Carrie Meets the OMB: the Big Climate Attack That Fizzled

Remember that scene at the end of the 1970s horror movie classic "Carrie" where the girl goes to the cemetery and a hand pops up out of the grave and tries to pull her in?

In the movie, it turns out to be nothing more than a bad dream.    Advocates for clean energy and green jobs had their "Carrie" moment yesterday when a supposed "White House" memo surfaced decrying proposals to move the US into the clean energy future and make polluters pay for their emissions. Grist, GetEnergySmartNow and SolveClimate have done great posts on the play-by-play of the memo's emergence and subsequent revelations about what it is and isn't.

One thing it isn't: a White House memo. OMB Director Peter Orszag made clear at that what some claimed to be a "smoking gun" was simply the detritus from the bottom of the suggestion barrel. Orszag made clear the document does not represent the White House position and that "The press reports to the contrary are simply false."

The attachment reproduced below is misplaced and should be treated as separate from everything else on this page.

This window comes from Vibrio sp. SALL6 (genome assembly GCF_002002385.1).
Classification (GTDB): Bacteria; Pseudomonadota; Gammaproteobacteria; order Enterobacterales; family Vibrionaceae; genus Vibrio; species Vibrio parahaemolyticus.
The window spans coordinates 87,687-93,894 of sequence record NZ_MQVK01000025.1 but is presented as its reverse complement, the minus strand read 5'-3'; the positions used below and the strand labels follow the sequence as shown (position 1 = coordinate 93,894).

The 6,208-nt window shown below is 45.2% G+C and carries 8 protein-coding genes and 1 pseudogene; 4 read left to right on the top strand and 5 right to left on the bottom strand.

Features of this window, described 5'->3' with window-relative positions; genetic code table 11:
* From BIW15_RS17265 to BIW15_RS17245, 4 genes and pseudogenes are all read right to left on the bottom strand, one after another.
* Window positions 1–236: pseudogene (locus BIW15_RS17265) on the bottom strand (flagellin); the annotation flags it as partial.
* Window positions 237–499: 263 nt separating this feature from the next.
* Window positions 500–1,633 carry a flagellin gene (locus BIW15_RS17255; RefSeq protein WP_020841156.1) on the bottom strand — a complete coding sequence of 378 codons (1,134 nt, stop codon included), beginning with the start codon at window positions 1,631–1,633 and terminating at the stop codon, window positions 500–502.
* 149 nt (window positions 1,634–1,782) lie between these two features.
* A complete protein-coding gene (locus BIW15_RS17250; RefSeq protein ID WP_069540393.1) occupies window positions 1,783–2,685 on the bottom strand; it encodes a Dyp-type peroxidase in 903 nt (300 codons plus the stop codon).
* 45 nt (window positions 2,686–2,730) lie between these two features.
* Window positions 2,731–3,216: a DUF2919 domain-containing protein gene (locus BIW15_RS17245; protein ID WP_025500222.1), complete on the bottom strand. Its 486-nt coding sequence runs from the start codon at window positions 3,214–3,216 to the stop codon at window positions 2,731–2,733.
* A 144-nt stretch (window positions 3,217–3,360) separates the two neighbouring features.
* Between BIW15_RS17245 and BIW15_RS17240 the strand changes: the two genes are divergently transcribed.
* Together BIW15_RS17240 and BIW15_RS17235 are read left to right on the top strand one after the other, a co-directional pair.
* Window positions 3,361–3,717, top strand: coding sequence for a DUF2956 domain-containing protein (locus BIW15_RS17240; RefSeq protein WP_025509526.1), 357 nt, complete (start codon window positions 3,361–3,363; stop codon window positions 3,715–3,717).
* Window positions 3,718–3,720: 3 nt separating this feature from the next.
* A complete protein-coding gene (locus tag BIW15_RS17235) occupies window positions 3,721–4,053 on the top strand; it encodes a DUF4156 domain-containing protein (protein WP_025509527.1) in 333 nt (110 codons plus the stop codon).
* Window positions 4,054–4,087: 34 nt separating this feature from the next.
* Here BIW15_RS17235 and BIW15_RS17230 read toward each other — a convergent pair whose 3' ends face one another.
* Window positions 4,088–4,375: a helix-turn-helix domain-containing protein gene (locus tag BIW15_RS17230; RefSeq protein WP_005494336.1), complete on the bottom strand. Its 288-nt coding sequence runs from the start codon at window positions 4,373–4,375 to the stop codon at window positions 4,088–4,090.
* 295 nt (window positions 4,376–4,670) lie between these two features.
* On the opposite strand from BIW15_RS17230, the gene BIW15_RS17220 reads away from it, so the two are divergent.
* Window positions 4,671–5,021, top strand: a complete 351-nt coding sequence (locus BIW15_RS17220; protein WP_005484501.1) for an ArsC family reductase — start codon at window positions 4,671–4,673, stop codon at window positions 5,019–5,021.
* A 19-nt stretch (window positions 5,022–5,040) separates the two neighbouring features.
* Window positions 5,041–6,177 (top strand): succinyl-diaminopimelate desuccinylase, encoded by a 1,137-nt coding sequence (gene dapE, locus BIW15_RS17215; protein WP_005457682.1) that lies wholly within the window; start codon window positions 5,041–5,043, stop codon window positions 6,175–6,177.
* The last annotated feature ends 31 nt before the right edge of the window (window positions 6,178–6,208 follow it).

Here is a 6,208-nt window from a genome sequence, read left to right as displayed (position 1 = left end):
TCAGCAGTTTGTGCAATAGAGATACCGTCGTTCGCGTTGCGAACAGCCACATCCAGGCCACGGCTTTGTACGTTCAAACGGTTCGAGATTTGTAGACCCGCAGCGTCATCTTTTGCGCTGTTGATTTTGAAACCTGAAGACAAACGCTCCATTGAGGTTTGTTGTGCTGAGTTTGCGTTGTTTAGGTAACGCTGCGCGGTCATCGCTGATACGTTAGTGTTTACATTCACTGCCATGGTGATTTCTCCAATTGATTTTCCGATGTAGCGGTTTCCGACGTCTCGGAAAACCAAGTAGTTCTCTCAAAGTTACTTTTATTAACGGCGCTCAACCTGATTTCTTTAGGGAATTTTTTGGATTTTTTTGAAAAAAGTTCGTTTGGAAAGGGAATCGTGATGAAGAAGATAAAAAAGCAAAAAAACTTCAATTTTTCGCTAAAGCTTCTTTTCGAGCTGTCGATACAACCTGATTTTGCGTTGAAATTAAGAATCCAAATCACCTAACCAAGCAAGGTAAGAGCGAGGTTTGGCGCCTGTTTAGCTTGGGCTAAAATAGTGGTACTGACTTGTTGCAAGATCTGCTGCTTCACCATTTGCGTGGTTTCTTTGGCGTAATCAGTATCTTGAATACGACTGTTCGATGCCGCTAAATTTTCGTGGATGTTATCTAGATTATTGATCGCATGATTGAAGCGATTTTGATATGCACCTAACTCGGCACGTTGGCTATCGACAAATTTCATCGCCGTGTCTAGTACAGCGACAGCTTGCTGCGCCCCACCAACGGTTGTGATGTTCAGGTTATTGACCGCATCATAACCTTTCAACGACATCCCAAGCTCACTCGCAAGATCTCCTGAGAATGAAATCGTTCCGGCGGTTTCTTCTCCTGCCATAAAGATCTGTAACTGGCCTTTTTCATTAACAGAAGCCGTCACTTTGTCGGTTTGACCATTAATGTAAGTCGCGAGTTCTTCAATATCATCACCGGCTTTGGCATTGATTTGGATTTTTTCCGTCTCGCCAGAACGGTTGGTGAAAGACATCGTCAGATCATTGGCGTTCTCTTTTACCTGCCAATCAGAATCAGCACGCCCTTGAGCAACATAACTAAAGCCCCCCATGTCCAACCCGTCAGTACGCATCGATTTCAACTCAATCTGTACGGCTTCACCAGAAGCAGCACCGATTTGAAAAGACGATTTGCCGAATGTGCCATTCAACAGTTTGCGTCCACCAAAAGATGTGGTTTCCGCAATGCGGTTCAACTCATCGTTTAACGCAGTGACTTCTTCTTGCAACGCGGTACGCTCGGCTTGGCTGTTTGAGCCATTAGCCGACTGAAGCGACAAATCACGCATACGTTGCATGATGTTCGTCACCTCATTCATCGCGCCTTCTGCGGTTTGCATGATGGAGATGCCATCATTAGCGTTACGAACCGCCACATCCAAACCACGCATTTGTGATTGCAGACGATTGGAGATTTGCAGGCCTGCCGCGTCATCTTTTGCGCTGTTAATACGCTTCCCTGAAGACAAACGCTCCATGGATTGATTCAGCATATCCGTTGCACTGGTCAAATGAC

And as my colleague David Doniger points out, the arguments raised simply lack merit - which is pretty much why they were left in the barrel.

Here's what got us thinking about "Carrie":  And as it turns out, the author of the anonymous memo is a leftover Bush appointee from the as ABC and AP reported late yesterday, an appointee in the Office of Advocacy in the Small Business Administration.   (The Bush Administration reaches out from beyond the grave in one more futile attempt to stymie action on climate policy!)

Of course, a complete lack of merit is unlikely to stop the most vocal opponents of federal climate policies from trumpeting the inaccurate news reports. As the US Chamber of Commerce's Brad Peck reported on his blog yesterday, Bill Kovacs mentioned "the memo discovered today talking about the significant cost of regulating CO2."

No doubt the Chamber hopes that its small business members who go up to the hill to lobby Congress this week will talk about the OMB story and climate.

But not only does the U.S. Chamber not speak for all big businesses, its starting to look like it doesn't speak for all small businesses either. Political Action has been organizing small businesses who want to move forward to a clean energy economy, and the idea is starting to resonate across the country.   More on that soon!